Once back home we began to care for our new starter - you have to feed it regularly. The kids have always wanted a pet, and now they have a living breathing creature to nurture. Making a loaf is a 24-36 hour process which sounds off-putting but isn't actually that bad. On the first morning you have to take a small amount of your starter and add a similar amount of flour and water to it, a ratio of 1:1:1, and then leave it somewhere warm for four hours in an enclosed container. This is also how you feed it and keep it alive, but if you are not making bread with it it stays in the fridge. From these small beginnings you gradually end up with a jar of thick white liquid that is alive in some way, I don't confess to understand it. You then add this to a much larger bowl of flour and water that you have previously mixed up and also left for four hours. Make sure to stir it in really well. This is by far the hardest part, the stuff is a hugely dense and unrelenting sticky morass that requires genuine elbow grease to mix in properly - I've now done this step once and can testify to how tiring it is. For the next four hours, each hour on the hour you stretch out the dough and refold it back onto itself a few times. This too is reasonably physically challenging, especially in my feeble state. After the final stretch cover it and put it in the fridge overnight. Go to sleep dreaming of bread. The next morning or afternoon, or in any event at some point between 12 and 24 hours later, take the bowl of dough out of the fridge and leave it to warm to room temperature. Meanwhile heat the oven to 270 degrees, hotter if not a fan oven. Form the dough into a round ball, and place this into a large iron oven dish with a lid, first sprinkling semolina on the base so that it does not stick. Those big Le Creuset things would seem to be ideal and luckily we already had one. Just before you put it in the oven, score the skin of the dough lightly with a razor to make some kind of pattern, a simple cross will do or you can really go to town with something far more complex. This scoring is critical as without it the loaf might explode. Sprinkle some white flour all over the top and bake it for 40 minutes with the lid on followed by ten minutes with the lid off.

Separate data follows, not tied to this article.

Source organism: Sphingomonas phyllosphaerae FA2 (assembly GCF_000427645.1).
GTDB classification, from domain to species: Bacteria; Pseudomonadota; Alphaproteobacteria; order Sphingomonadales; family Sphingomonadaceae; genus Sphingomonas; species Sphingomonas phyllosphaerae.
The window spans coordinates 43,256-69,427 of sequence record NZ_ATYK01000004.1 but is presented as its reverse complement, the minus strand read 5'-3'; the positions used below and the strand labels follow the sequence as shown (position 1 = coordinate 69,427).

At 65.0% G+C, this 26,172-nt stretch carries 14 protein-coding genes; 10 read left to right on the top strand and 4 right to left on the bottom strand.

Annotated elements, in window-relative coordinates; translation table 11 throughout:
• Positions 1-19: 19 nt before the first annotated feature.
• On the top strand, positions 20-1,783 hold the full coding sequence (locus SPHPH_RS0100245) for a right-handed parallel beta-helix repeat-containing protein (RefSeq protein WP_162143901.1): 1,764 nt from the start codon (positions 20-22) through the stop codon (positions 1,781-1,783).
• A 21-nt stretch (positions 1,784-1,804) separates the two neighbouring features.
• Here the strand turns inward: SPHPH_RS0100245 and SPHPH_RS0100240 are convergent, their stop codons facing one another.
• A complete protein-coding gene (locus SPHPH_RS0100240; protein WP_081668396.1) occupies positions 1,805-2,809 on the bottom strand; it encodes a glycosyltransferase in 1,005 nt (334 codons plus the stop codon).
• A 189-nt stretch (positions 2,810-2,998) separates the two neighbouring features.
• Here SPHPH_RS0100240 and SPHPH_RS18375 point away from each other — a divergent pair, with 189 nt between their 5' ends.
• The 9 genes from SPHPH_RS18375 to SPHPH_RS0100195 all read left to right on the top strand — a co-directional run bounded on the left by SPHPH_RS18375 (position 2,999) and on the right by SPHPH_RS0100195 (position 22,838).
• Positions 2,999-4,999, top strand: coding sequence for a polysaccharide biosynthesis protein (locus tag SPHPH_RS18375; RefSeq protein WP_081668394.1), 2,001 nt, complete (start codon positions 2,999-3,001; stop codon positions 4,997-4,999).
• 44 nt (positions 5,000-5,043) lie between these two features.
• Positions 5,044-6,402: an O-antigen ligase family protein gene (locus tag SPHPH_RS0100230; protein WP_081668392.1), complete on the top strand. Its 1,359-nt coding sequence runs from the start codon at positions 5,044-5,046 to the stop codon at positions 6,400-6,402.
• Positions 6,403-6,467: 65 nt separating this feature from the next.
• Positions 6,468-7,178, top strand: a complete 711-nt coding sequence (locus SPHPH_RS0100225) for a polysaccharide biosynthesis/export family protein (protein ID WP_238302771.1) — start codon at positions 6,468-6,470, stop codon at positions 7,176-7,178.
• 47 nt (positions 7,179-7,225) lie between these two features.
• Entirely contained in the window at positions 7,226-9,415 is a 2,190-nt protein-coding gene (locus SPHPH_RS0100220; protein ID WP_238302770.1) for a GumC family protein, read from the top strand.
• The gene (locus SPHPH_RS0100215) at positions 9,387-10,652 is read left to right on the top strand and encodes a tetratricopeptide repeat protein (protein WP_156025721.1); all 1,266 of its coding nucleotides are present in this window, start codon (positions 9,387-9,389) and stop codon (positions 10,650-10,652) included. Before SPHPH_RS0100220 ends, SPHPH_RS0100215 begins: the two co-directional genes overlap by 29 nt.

My God it is delicious, and the crust is to die for. Depending on what kind of flour you use and what temperature the various bits of it were left at seems to influence how fluffy or dense the resulting bread is. Our lightest one so far was with plain flour, and was left for the longest amount of time once coming out of the fridge, but I have no idea how much this really influences what you get. Maybe super stretching also plays a part?
The cost of a loaf is about 65p for the flour, and about 15p to fire up the oven (though by the end of this year this is likely to be 30p....). What a bargain, literally a fifth the cost of the high street. And it lasts for ages as well, the best part of a week if you can resist it. Given the effort we have already started making a double recipe and cooking the loaves one after the other. We then eat one and freeze the second. Life will never be the same again.